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Reports: NFL players can honor victims of police violence on helmets

Jason Owens
·2-min read

NFL players will have the option to honor victims of racial violence or police brutality with decals on the back of their helmets, Front Office Sports and the Associated Press reported.

The decision arrives after earlier reports that the league and players were considering how to make social justice statements on their uniforms.

The league is working with players to come up with a list of names that can be used, including George Floyd, Breonna Taylor, Eric Garner, Michael Brown and Tamir Rice, according to FOS.

Program to run all season

Players will be permitted to wear the decals beginning Week 1 and continue through the rest of the season, assuming the league is able to commence as scheduled in the face of the COVID-19 pandemic. The decision to wear decals and the names honored will be up to individual players and teams once a list of names is settled upon.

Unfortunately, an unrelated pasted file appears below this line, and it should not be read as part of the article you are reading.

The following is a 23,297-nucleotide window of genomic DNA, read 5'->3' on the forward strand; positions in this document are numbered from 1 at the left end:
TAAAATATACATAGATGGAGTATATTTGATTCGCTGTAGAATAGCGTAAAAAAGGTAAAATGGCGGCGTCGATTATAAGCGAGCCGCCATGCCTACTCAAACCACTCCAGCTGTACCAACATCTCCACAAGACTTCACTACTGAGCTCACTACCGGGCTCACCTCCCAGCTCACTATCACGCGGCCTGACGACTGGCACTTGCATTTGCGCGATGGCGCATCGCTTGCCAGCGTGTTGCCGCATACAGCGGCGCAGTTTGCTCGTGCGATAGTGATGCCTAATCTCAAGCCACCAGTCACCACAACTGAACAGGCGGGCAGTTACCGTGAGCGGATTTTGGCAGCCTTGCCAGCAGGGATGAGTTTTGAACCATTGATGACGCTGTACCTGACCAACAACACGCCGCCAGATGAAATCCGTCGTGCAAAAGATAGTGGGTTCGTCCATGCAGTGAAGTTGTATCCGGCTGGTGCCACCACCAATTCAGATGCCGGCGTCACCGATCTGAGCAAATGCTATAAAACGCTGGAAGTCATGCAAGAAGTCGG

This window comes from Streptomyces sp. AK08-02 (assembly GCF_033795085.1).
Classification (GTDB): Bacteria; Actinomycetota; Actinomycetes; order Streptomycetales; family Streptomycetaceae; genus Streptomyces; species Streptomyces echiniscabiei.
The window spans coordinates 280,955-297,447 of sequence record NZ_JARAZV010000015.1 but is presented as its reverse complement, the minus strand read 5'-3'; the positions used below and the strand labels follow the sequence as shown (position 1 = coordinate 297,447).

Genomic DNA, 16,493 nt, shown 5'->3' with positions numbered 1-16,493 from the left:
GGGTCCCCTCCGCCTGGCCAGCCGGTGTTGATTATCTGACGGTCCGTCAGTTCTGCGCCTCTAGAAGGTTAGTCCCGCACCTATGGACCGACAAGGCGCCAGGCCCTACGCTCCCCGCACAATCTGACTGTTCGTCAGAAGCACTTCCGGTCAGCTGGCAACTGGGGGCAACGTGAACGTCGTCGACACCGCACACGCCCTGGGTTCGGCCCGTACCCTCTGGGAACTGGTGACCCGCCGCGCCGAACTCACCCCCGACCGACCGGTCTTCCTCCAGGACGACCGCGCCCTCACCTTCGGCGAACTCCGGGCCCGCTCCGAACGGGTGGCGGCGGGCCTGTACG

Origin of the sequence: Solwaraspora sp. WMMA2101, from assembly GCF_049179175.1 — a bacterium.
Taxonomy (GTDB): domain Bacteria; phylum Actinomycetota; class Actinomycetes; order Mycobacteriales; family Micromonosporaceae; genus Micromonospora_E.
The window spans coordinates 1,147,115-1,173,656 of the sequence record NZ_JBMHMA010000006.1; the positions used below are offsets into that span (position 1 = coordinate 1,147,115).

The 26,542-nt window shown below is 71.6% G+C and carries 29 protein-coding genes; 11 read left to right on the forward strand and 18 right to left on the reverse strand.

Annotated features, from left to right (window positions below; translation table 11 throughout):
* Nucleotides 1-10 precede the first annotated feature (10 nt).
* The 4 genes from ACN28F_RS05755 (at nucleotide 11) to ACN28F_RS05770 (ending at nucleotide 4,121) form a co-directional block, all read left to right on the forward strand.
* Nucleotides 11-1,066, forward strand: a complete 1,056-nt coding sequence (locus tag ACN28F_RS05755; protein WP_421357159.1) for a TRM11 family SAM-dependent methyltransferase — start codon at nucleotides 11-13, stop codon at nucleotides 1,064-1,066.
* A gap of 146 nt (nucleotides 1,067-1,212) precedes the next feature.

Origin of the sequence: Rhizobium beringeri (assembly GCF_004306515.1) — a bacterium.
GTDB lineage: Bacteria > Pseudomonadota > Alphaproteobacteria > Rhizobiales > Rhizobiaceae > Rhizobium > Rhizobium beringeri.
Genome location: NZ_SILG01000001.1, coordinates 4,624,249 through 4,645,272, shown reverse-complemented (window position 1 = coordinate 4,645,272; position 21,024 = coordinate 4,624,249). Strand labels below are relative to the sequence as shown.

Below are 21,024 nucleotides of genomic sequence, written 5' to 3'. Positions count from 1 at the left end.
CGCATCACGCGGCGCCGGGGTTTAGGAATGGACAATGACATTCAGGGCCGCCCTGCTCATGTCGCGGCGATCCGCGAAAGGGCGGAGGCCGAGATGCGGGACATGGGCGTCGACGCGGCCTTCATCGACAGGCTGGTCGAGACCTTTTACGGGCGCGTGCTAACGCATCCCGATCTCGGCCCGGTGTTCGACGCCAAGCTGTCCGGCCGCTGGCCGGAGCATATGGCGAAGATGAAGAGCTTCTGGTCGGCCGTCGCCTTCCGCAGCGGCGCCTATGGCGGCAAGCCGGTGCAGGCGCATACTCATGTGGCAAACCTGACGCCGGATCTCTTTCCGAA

Players will have the option to wear a helmet sticker honoring a victim of race or police violence. (Photo by Robin Alam/Icon Sportswire via Getty Images)
Players will have the option to wear a helmet sticker honoring a victim of racial or police violence. (Photo by Robin Alam/Icon Sportswire via Getty Images)

NFL continues shift from former stance

The decision continues an about face for the NFL, which previously shunned kneeling during the national anthem to protest police brutality and social injustice. Colin Kaepernick still remains without a contract since the 2016 season.

In the aftermath of George Floyd’s homicide and ensuing race reckoning across the United States, NFL commissioner Roger Goodell has said that “we were wrong” on the issue of player protests.

The decision follows those by the NBA and WNBA to honor victims of police violence with names and slogans on the backs of jerseys. WNBA players will honor Breonna Taylor, the 26-year-old Black woman who was shot and killed in Louisville when police barged into her home on a no-knock warrant on March 13.

NBA players will have the option to choose from a list of social justice slogans on their uniforms when the league begins on July 30, but they won’t have the option of using names of victims of violence on their jerseys.

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